There are innovative and disruptive fintech companies emerging each year to offer even more direct assistance to small businesses. For example, Domuso is a unique payment service for rental property owners that leverages full-stack rental-payment technology.

Related: 5 Main Reasons Banks Turn Down Small-Business Owners for Loans

Landlords can use the fintech platform to accept risk-free payments online through a credit card, debit card or automated clearing house transfer, and residents can use the platform to make rent payments online or through their smartphones. Domuso also offers installment loans, which residents can pay back over six to 12 months, while landlords still get paid up-front. Such loans can cover security deposits and other move-in costs, helping landlords attract more tenants.

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6 Trends Impacting the Future of Payments




Blockchain. Cryptocurrencies. Mobile payments: The internet of things: Fintech has sure got its hands full.

4 min read

Opinions expressed by Entrepreneur contributors are their own.

Fintech underwent a revolution of sorts this past year with the rise of crypto assets: Cryptocurrencies like Bitcoin and Ethereum have been dominating financial news outlets, and other applications of blockchain technology are being explored to streamline different elements of finance.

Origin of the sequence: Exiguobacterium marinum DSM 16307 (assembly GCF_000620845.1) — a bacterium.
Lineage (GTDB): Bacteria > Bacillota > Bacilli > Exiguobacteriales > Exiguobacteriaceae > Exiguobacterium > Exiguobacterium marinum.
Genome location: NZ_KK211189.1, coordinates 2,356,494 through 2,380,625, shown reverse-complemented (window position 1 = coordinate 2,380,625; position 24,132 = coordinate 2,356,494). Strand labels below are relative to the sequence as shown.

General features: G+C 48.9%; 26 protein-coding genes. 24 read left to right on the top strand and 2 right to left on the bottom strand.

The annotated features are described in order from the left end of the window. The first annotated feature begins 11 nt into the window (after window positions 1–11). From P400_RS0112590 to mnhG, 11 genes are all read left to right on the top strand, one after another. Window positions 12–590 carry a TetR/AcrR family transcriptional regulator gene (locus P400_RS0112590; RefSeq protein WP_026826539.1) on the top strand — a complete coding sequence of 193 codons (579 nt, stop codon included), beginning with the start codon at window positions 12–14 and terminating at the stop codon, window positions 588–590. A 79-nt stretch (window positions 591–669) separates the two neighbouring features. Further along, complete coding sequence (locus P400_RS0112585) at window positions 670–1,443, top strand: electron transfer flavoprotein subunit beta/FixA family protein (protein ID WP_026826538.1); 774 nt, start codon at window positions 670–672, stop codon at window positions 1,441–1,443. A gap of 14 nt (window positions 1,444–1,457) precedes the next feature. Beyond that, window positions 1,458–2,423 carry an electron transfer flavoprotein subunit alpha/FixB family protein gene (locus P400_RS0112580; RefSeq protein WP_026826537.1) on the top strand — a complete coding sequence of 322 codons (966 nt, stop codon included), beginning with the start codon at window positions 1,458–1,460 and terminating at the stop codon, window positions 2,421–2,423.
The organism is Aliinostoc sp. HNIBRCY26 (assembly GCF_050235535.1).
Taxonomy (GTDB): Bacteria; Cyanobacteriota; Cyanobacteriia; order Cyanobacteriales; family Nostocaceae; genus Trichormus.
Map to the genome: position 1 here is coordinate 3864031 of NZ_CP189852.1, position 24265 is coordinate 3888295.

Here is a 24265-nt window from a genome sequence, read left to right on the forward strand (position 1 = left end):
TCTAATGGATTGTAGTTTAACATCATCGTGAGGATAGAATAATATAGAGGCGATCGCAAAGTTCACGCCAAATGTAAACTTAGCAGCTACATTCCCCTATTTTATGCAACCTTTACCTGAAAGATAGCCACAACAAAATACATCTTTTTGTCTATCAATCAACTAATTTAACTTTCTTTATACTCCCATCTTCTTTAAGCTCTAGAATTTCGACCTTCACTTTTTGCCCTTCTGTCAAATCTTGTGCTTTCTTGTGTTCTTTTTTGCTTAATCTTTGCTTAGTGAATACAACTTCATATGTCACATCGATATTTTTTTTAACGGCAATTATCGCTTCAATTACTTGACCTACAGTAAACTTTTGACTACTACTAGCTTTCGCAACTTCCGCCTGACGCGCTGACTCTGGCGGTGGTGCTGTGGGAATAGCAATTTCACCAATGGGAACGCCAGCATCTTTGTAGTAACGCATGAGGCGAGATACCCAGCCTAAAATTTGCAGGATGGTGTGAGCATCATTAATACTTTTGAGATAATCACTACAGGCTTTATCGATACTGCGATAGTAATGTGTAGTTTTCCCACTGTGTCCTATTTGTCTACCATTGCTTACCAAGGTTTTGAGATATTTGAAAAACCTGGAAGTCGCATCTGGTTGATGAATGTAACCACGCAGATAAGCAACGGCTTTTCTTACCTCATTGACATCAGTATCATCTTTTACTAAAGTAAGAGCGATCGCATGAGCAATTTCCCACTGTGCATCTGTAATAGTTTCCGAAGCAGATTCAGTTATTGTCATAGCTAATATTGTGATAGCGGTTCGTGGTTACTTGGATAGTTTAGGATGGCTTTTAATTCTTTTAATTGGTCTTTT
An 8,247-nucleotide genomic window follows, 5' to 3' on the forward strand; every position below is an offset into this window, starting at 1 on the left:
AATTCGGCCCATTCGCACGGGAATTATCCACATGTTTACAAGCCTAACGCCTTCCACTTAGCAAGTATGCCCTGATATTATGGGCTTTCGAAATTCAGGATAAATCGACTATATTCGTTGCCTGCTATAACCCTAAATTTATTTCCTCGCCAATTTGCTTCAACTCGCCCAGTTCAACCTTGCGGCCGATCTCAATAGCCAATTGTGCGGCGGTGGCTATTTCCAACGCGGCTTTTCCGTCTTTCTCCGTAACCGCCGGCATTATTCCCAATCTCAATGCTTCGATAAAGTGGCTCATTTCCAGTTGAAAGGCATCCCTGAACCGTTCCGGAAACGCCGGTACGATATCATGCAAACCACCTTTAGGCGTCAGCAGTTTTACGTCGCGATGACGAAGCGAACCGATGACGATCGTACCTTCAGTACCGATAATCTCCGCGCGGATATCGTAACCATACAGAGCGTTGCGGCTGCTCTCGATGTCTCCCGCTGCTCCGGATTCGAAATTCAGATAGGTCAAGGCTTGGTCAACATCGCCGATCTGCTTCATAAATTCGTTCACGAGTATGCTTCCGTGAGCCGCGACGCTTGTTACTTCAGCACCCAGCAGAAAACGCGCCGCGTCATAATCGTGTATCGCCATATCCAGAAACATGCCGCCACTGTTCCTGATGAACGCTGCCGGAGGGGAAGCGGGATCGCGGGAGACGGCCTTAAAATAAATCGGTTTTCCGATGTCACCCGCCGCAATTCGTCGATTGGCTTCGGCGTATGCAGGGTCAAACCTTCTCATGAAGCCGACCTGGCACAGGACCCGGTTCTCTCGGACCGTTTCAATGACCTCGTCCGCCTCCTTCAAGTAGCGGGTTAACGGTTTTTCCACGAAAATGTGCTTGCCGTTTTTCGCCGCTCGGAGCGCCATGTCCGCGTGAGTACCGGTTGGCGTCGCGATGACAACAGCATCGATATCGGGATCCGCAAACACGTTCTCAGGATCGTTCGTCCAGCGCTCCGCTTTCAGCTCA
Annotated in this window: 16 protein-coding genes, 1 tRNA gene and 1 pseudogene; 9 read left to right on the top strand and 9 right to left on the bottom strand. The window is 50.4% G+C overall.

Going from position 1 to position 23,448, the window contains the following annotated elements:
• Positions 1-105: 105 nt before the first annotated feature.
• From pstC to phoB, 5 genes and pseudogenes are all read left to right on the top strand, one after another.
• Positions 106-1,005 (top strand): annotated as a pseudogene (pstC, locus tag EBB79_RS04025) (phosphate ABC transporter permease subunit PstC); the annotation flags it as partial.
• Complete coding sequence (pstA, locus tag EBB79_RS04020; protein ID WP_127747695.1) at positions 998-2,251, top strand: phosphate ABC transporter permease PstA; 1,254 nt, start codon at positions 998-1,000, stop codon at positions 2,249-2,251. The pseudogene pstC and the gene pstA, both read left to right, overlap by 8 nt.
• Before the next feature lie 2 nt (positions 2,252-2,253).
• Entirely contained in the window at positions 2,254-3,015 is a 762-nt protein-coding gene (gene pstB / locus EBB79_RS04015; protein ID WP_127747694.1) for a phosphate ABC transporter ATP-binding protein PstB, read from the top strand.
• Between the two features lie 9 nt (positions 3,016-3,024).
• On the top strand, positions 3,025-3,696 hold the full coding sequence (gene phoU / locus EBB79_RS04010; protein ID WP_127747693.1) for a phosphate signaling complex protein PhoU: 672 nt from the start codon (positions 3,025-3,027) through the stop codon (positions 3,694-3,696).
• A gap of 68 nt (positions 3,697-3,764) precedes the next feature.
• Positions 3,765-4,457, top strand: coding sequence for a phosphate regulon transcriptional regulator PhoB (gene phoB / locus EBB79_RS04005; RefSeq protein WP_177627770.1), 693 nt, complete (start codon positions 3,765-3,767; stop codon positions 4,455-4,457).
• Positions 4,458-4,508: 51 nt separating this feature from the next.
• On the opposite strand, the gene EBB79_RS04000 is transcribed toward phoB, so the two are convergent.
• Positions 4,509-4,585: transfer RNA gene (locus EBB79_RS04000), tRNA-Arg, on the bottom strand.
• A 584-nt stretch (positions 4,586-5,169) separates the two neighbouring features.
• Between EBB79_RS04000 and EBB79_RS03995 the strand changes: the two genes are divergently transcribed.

Related: 4 Emerging Fintech Trends Relevant to Every Entrepreneur

As blockchain technology continues to filter into the mainstream, it’s important for entrepreneurs to keep an eye on the effects it has on payments, in particular. Here are six trends in fintech that are poised to change the way we pay — and receive payments.

1. Government regulation

While the popularity of cryptocurrencies in 2017 proved that it has the potential to gain mainstream acceptance, the volatility of crypto tokens has caused considerable concern among financial regulators around the world.

International Monetary Fund chief Christine Lagarde, for instance, has said “it’s inevitable” that cryptocurrencies will come under government regulation. And the Securities Exchange Commission and the FBI, this past December, began to crack down on shady practices associated with crypto fund-raising.

In addition, top government officials at the World Economic Forum have expressed concern over the technology. And U.S. Treasury Secretary Steven Mnuchin indicated that regulation would be directed toward markets participating in illicit activities, although Mnuchin did not elaborate on what such regulation of crypto markets might entail.

2. Blockchain P2P transactions

While current popular crypto assets struggle to function as reliable methods of payment due to their volatility, a new breed of cryptocurrencies called stablecoins aims to solve this problem. By utilizing either complex economic models to manage supply and demand or by collateralizing their tokens with real world assets, these startups are creating stable and trustworthy crypto platforms.